A definitive look at the recordings made for the famous studio’s in-house label. 24-track, two-disc vinyl set.
When we launched our Fame reissue series in 2011 there were only the slightest rumblings of the vinyl revival which has made so many headlines over the last few years. Vinyl has many things going for it, but a definitive way of presenting a 75-track box set probably isn’t one. So it is only now that we are bringing the early years of the Fame Records story to vinyl, with this definitive look at the recordings made for the famous studio’s in-house label.
One of the joys of working on the music producer Rick Hall and his team of musicians and songwriters made between 1964 and 1968 is the access that we had to the Fame archive. Paperwork allowed us to uncover or confirm stories we had previously only guessed at, tapes gave up their magical musical secrets and boxes of photographs gave us a glimpse inside603 Avalon Avenue as history was being made. “This Is Fame 1964-1968” allows us to take stock of what we discovered, gather it under one roof and show it off.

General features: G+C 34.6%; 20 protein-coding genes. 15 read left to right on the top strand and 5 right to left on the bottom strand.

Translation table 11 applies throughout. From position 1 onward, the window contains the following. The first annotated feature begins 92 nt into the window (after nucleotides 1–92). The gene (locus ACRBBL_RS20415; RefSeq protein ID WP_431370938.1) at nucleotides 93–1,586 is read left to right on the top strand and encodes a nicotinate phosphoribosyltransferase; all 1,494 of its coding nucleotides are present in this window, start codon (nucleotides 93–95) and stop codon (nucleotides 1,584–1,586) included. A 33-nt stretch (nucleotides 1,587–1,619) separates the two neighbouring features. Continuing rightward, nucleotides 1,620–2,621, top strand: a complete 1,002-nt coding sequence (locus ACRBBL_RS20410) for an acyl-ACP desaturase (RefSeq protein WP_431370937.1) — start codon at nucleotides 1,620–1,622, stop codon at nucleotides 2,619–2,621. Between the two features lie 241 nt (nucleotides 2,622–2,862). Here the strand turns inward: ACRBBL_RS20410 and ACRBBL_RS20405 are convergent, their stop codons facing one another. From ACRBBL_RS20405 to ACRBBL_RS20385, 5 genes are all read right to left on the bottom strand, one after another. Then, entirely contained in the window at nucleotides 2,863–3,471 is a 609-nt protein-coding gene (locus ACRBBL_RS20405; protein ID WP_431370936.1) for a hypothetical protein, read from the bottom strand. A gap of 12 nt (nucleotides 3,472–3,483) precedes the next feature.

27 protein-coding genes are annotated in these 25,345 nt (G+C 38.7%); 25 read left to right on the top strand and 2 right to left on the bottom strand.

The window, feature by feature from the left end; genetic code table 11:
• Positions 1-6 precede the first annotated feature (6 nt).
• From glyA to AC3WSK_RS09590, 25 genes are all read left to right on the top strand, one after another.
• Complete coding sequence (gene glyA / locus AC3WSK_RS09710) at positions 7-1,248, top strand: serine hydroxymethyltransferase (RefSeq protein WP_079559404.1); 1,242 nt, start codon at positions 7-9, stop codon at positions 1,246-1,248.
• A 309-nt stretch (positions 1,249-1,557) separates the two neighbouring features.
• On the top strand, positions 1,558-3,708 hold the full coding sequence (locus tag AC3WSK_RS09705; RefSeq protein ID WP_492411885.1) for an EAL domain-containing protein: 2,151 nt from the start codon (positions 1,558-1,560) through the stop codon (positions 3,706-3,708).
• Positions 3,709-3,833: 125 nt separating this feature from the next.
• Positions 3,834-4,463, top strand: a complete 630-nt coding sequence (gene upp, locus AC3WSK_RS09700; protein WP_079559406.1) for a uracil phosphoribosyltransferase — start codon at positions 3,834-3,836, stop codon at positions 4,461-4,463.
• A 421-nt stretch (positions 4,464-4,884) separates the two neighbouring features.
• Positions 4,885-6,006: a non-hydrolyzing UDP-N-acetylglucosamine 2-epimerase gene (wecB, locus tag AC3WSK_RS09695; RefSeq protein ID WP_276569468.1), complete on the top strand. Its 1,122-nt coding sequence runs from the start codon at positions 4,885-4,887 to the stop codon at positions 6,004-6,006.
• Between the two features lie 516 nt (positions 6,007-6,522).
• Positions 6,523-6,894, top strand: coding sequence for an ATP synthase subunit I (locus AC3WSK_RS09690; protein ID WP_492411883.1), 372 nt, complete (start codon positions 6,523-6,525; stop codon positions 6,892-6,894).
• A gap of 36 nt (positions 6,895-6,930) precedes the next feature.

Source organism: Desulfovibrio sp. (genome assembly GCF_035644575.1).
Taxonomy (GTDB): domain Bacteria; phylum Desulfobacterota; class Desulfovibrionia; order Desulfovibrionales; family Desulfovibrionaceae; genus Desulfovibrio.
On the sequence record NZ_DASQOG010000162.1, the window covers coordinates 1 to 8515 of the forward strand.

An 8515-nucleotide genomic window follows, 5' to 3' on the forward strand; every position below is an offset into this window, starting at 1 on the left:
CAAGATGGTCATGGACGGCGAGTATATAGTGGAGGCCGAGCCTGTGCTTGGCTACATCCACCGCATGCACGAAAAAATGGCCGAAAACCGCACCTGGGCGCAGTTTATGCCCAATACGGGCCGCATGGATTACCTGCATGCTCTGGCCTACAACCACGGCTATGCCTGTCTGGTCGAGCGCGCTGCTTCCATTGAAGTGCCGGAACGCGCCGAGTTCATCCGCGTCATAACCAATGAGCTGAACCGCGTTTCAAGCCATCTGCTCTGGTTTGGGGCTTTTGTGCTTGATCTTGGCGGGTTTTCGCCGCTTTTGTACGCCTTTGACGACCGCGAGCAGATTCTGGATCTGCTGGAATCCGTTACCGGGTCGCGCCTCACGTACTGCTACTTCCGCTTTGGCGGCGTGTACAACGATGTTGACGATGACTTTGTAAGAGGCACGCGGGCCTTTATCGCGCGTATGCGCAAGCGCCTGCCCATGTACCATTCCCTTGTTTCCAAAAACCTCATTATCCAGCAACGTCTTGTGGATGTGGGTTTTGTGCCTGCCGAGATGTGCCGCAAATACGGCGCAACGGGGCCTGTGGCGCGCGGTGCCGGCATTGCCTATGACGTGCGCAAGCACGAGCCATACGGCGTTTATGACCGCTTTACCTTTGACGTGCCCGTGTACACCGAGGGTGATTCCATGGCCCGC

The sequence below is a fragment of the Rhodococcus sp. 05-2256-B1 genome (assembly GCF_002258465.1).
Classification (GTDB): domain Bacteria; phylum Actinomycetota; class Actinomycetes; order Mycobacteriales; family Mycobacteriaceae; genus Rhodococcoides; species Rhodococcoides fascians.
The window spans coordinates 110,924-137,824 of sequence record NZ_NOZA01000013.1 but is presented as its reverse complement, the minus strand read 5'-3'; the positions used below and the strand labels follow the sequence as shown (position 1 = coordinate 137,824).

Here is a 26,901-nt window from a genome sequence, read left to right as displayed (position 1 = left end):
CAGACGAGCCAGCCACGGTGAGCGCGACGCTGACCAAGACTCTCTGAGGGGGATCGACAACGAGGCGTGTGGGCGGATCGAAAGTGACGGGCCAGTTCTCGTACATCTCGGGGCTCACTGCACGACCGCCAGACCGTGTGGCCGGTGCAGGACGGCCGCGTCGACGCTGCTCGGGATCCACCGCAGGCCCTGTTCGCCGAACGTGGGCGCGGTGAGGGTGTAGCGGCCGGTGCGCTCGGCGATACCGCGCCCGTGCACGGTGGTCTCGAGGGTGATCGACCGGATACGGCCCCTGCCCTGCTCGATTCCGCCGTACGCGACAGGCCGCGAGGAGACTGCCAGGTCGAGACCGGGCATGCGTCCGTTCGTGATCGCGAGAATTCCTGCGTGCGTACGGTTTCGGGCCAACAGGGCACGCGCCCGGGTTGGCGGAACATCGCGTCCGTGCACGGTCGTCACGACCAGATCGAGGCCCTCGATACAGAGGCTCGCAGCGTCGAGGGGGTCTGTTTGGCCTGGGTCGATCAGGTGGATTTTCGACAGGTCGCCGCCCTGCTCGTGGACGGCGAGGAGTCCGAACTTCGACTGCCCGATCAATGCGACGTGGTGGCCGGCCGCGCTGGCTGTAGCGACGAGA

Housed in a spectacular cover that recalls the great 1960s soul compilations, the music ranges from hits recorded by Jimmy Hughes and Clarence Carter to recently uncovered tracks from names such as Ben & Spence and Ralph “Soul” Jackson and several more which make their vinyl debut. There are early contributions from backroom boys such as Dan Penn, Spooner Oldham and future Swampers Jimmy Johnson and Roger Hawkins as members of the Del-Rays.
Every record label has great records that failed to scale the charts, and Fame was no different. Arthur Conley would go on to great success with ‘Sweet Soul Music’ but his two singles for the Fame label, great though they were, never really sold. Records by Art Freeman and James Barnett became northern soul classics, whilst June Conquest and Jeanie Greene were early proof of what Fame could do with female singers.
Some of the masters here remained unreleased because the label was effectively closed between late 1967 and early 1969 when Rick Hall signed his deal with Capitol. Tracks by artists such as Clarence Carter, Ben & Spence and Otis Clay were leased out to bigger labels, but are essentially Fame records. We have also included George Jackson’s beautiful recording of ‘Back In Your Arms’, which we feel rightfully fits here.